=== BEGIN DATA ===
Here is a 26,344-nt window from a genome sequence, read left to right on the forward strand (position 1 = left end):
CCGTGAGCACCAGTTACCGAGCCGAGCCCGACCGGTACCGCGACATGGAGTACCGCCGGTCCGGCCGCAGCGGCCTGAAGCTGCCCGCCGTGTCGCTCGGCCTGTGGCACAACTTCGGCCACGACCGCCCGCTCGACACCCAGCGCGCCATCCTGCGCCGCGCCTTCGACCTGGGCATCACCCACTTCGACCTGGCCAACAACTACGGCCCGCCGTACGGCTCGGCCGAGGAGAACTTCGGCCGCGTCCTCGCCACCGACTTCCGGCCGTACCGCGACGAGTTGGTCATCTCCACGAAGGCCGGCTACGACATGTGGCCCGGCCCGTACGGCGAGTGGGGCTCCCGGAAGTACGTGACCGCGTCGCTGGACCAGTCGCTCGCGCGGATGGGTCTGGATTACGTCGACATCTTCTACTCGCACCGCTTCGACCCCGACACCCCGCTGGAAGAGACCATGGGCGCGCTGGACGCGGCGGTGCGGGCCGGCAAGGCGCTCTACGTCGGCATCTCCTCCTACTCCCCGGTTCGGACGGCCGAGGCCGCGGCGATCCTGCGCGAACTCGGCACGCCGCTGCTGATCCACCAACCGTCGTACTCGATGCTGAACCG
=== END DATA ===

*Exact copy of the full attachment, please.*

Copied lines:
Here is a 26,344-nt window from a genome sequence, read left to right on the forward strand (position 1 = left end):
CCGTGAGCACCAGTTACCGAGCCGAGCCCGACCGGTACCGCGACATGGAGTACCGCCGGTCCGGCCGCAGCGGCCTGAAGCTGCCCGCCGTGTCGCTCGGCCTGTGGCACAACTTCGGCCACGACCGCCCGCTCGACACCCAGCGCGCCATCCTGCGCCGCGCCTTCGACCTGGGCATCACCCACTTCGACCTGGCCAACAACTACGGCCCGCCGTACGGCTCGGCCGAGGAGAACTTCGGCCGCGTCCTCGCCACCGACTTCCGGCCGTACCGCGACGAGTTGGTCATCTCCACGAAGGCCGGCTACGACATGTGGCCCGGCCCGTACGGCGAGTGGGGCTCCCGGAAGTACGTGACCGCGTCGCTGGACCAGTCGCTCGCGCGGATGGGTCTGGATTACGTCGACATCTTCTACTCGCACCGCTTCGACCCCGACACCCCGCTGGAAGAGACCATGGGCGCGCTGGACGCGGCGGTGCGGGCCGGCAAGGCGCTCTACGTCGGCATCTCCTCCTACTCCCCGGTTCGGACGGCCGAGGCCGCGGCGATCCTGCGCGAACTCGGCACGCCGCTGCTGATCCACCAACCGTCGTACTCGATGCTGAACCG